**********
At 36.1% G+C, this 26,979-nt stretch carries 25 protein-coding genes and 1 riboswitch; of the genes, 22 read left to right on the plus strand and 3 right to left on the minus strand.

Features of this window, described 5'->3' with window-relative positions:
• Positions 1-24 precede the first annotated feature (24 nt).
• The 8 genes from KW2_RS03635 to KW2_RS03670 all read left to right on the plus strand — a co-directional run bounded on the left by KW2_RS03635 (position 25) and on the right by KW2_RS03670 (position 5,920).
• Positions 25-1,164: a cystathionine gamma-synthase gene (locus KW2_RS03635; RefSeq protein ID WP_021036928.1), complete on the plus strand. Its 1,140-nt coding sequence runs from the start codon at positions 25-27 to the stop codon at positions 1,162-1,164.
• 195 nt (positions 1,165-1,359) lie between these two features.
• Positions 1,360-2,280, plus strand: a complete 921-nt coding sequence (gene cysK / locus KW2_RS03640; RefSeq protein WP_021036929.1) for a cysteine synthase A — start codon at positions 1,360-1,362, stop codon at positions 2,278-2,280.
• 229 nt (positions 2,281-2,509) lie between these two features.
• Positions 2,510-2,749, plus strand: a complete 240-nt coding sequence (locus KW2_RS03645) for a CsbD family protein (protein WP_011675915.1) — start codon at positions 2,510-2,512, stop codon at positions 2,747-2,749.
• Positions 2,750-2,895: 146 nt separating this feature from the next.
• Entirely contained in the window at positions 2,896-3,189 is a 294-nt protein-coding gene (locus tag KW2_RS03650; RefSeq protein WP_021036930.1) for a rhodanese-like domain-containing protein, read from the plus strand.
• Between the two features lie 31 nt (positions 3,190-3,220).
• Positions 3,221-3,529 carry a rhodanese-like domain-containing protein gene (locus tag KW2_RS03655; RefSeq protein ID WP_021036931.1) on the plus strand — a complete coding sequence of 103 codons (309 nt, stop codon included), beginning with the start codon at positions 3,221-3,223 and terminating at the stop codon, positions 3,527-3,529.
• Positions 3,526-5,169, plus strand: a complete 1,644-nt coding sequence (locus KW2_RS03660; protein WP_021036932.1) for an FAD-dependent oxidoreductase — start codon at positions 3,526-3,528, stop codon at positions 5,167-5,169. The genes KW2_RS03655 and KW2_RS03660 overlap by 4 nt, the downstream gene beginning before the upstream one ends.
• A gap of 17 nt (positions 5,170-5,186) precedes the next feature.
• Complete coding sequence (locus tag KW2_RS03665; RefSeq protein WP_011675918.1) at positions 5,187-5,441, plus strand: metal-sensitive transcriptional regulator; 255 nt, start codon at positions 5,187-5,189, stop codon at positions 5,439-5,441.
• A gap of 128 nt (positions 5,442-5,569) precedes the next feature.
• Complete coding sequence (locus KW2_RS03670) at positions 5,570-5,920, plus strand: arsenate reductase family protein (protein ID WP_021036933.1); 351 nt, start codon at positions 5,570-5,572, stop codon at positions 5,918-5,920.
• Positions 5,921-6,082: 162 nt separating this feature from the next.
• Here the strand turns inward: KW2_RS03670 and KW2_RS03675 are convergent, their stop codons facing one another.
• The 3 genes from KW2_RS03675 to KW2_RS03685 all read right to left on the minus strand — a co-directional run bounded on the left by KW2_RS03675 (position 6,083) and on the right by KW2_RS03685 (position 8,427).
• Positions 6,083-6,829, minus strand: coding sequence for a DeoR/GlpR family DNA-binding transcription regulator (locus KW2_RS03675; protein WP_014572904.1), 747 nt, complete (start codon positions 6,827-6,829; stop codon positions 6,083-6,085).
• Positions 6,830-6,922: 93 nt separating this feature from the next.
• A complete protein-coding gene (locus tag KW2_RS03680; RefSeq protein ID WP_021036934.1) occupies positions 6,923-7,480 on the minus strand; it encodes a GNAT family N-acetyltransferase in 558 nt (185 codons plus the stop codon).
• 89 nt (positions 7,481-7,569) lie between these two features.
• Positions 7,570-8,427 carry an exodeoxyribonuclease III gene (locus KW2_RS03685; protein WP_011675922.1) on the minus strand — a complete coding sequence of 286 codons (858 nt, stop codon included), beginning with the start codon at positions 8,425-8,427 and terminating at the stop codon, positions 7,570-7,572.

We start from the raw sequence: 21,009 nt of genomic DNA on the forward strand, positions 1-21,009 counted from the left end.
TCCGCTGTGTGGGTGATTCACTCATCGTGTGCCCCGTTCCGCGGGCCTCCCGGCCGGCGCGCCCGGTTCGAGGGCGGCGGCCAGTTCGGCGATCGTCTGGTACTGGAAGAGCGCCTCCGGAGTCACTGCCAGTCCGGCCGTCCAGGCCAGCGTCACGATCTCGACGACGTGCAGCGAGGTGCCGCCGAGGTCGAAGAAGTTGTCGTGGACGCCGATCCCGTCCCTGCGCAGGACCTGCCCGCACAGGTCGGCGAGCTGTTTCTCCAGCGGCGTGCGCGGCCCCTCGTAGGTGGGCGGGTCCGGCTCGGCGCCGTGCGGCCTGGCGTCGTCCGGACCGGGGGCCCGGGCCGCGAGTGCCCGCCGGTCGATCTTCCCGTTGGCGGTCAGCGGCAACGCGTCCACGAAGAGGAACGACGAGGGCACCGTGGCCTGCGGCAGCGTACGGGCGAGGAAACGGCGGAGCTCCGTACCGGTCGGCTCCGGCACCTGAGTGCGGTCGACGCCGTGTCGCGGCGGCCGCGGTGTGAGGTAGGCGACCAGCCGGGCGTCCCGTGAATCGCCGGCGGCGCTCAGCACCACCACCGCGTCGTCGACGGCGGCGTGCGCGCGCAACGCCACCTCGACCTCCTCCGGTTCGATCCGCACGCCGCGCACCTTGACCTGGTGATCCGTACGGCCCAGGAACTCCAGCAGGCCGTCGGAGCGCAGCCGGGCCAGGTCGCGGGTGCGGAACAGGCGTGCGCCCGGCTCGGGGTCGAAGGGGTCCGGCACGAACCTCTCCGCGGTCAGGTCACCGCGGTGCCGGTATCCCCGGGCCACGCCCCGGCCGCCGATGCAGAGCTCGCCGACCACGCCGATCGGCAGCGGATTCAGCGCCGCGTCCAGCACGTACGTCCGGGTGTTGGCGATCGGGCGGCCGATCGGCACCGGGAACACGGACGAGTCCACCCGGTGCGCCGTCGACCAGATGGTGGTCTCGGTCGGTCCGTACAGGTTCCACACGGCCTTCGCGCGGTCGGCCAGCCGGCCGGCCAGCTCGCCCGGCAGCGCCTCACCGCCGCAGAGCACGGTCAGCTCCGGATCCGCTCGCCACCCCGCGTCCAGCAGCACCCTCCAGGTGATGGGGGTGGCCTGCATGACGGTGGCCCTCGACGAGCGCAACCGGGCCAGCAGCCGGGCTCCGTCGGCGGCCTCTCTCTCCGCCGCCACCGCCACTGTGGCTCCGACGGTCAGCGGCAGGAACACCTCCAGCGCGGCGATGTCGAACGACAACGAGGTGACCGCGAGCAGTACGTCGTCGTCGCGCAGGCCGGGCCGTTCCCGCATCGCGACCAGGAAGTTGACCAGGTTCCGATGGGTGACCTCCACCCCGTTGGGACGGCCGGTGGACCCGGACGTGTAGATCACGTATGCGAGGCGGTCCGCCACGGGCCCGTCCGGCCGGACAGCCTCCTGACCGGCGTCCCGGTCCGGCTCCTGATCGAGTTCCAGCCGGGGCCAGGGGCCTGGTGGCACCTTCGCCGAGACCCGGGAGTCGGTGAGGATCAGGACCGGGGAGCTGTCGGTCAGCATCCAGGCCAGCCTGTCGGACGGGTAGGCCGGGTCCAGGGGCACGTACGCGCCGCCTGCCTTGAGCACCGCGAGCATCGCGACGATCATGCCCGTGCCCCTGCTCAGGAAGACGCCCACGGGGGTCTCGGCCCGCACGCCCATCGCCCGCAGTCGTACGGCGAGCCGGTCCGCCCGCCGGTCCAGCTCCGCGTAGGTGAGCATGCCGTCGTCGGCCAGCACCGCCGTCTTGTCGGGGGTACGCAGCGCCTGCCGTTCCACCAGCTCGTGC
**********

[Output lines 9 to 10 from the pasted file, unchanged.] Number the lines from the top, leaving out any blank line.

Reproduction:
• Positions 2,510-2,749, plus strand: a complete 240-nt coding sequence (locus KW2_RS03645) for a CsbD family protein (protein WP_011675915.1) — start codon at positions 2,510-2,512, stop codon at positions 2,747-2,749.
• Positions 2,750-2,895: 146 nt separating this feature from the next.